This incident was inevitable, neither worker had seen the procedures manual or any risk assessments/method statements relating to the unloading of containers.

The company failed to plan what should happen when it was identified that loads were not able to be readily offloaded by forklift truck.

It’s essential that before any work tasks are carried out, the relevant risks should be identified and appropriate control measures put in place to protect against them.

All participants in the logistics chain – from owner drivers with one vehicle to large fleet operators, to shippers and warehouse operators – are likely to work with containers on a daily basis as drivers, loaders or handlers.

Accidents may happen at any stage of a container’s journey; many of these will be serious or fatal, including crushing and falls from height. These accidents may be caused by human error or failure of technical items.

Typical hazards regarding freight containers in ports:

  • Structural failure due to lack of maintenance and wear and tear
  • Structural failure due to overloading, misdeclared weight, uneven or shifted loads
  • Falls from height while working with containers
  • Crush injuries during container manoeuvring and movements
  • Exposure to fumigants used during transit or chemicals given off by cargo that may build up during transit

How the risks can be reduced

All of these can be reduced by proper planning of work and training of workers. Before any work tasks are carried out, the relevant risks should be identified through risk assessment and appropriate control measures put in place to protect against them.

Port Skills and Safety (PSS) have produced a comprehensive ‘Health & Safety in Ports’ guidance document entitled SIP003 – Guidance on Container Handling that covers these issues in more detail. Click on the link: http://www.portskillsandsafety.co.uk/publications/safety_in_ports_guidance

This document has been produced by the ports industry, with assistance from HSE, to help dutyholders understand their duties under health and safety legislation and to identify key risks. This guidance also gives examples which dutyholders can use to inform their risk assessments and procedures.

Which laws apply? (click on the links for more information)

For clarification or further information, please don’t hesitate to contact us on 07896 016380 or at Fiona@eljay.co.uk, and we’ll be happy to help.

Working at height – engineering company fined for safety breaches

Also last month, an engineering company firm was fined £10,000 plus £4,782 costs for safety failings after a member of the public witnessed workers on a fragile roof without any preventative measures to avoid risk of falling.

Redhill Magistrates’ Court heard how in September 2014, the engineering company employees were working on a fragile roof installing ventilation ducting. The risks were obvious, but nothing was in place to prevent either falling off the edge of the roof or through the roof.

Falls from height remain one of the biggest causes of deaths at work in the UK. Fortunately, no-one was injured in this incident.

Speaking after the hearing, HSE Inspector Denis Bodger said: “It is essential that all roof work is properly planned by a competent person and competent workers are clearly instructed on how to carry out the work safely. It is not acceptable to simply rely on sending the workers to site and expecting that they will carry out the work safely, as was the case here.”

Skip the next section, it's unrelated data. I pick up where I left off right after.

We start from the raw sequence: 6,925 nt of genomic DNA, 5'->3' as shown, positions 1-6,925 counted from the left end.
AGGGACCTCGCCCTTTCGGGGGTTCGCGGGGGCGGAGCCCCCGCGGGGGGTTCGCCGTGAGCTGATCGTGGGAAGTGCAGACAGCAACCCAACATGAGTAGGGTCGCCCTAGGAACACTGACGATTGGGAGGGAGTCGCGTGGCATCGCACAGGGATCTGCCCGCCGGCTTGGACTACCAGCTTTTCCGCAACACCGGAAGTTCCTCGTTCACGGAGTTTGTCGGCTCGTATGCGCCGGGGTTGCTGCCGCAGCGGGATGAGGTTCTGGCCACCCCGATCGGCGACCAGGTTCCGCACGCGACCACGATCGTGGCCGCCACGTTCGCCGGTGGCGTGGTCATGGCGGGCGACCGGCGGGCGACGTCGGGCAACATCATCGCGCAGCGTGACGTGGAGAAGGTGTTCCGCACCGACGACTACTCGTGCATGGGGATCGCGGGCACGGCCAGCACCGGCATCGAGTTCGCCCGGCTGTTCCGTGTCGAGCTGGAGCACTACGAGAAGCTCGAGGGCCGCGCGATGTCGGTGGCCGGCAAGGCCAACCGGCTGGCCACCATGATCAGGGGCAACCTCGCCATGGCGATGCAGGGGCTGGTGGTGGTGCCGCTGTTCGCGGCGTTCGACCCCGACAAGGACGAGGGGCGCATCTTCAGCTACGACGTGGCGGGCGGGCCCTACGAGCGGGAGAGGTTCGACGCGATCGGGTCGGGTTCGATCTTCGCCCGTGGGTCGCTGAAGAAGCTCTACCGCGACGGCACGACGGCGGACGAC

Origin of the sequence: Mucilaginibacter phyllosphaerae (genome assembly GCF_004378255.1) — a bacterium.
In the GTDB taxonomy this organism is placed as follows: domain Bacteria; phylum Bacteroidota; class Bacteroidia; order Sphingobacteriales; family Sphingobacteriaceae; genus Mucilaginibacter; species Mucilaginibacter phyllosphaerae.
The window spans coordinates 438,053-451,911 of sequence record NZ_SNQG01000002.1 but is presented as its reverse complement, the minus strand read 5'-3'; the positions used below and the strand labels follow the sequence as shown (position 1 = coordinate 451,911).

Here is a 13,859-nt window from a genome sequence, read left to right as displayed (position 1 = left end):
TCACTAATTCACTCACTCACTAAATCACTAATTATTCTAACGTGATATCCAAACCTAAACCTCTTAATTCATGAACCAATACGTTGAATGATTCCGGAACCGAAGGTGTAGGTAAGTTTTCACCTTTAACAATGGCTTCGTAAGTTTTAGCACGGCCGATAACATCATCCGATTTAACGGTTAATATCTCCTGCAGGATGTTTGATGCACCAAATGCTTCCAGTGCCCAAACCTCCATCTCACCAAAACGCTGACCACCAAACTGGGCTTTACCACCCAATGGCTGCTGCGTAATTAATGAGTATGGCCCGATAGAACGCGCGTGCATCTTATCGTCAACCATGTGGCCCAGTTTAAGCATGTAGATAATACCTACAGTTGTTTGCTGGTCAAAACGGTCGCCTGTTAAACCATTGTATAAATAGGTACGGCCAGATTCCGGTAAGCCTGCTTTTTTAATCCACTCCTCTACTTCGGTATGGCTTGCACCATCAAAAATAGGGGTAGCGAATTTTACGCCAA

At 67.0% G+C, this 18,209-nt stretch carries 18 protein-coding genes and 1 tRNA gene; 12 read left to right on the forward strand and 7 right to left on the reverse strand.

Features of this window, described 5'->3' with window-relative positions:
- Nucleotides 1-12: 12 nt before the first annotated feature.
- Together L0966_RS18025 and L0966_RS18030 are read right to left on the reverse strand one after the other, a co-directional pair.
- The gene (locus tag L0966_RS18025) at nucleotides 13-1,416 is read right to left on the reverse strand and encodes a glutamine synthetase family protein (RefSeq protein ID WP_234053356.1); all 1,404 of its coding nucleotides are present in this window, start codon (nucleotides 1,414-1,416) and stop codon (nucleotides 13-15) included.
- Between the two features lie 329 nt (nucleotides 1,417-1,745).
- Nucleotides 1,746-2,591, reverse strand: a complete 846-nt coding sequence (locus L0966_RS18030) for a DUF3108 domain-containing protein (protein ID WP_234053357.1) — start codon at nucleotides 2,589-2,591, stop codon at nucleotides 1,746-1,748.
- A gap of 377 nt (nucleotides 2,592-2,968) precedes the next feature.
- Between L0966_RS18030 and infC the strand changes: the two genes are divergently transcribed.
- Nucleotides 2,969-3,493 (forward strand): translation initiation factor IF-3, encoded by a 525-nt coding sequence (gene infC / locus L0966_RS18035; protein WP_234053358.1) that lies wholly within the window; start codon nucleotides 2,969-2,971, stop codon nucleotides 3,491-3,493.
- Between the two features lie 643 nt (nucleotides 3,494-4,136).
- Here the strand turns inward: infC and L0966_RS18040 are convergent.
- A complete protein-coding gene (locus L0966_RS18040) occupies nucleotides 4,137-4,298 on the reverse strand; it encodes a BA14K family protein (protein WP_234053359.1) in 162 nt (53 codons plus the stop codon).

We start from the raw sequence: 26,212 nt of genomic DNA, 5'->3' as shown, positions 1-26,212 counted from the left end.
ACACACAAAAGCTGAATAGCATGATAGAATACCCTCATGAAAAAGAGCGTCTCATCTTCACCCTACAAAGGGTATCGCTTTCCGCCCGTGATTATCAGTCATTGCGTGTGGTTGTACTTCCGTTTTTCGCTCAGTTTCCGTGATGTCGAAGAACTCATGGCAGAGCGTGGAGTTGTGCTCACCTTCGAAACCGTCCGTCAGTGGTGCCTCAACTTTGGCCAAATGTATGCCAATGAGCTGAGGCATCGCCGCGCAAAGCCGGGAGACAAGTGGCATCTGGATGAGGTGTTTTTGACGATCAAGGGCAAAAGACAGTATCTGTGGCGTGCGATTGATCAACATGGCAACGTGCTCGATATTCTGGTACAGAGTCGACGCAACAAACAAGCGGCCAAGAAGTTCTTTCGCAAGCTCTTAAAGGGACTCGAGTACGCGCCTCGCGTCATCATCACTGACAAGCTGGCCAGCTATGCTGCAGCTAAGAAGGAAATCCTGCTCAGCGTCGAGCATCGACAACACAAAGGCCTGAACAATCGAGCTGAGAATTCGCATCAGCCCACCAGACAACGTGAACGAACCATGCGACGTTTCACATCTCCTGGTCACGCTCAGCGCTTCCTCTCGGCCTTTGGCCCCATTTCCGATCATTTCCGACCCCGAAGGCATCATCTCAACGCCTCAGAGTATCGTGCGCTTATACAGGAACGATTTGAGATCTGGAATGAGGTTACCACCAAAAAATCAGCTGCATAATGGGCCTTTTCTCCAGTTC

Managing work at height follows a hierarchy of controls – avoid, prevent, arrest – which begins with the question – can the work be done safely from the ground? Fall restraints and safety netting should only be considered as a last resort if other safety equipment cannot be used.

For clarification or further information please don’t hesitate to contact us on 07896 016380 or at Fiona@eljay.co.uk and we’ll be happy to help.

Contains public sector information published by GOV.UK and the Health and Safety Executive and licensed under the Open Government Licence

 

 

HEALTH & SAFETY NEWS UPDATE – 23RD JULY 2015

IN THIS UPDATE:

Introduction

New & Changed Legislation & Regulations

• The Construction (Design and Management) Regulations 2015 (CDM 2015)
• Landlords will be required by law to install working smoke and carbon monoxide alarms in their properties
• Drugs and driving: the law
• Simpler explosives and acetylene regulations
• Storing petrol safely

New & Revised Guidance

Guidance Documents
• A guide to workplace transport safety
• The selection, management and use of mobile elevating work platforms

Web Pages
• Dust Hub
• Illness caused by welding fume and gases
• COSHH e-tool
• Health and safety for disabled people
• Noise and Vibration Partnership Group
• IOSH – No time to lose

Introduction

To coincide with the launch of our new website, we’re changing the way we keep our readers up to date with health & safety news, and the support and training services we provide.

From now on, we’ll be posting weekly updates to this page, and you can register below-left to receive email notifications of these. If you experience any difficulty with this, please send an email to fiona@eljay.co.uk with your user name and email address, and we’ll register your details for you. Each time an update is published, you’ll receive an email containing a link to the post which you can then view, share and/or print off. You can unsubscribe at any time, and each email will contain an unsubscription link for this purpose.

This week, we’re focussing on health & safety legislation and regulations that have changed or been introduced since the last quarter of 2014, as well as providing an overview of new and revised guidance. Next week, we’ll be de-bunking a few myths and sharing what’s new in the world of health & safety.

New & Changed Legislation & Regulations

The Construction (Design and Management) Regulations 2015 (CDM 2015)

The Construction (Design and Management) Regulations 2015 (CDM 2015) came into force in April 2015, replacing CDM 2007. So what do you need to do? Virtually everyone involved in a construction project has legal duties under CDM 2015. These ‘dutyholders’ are defined as follows.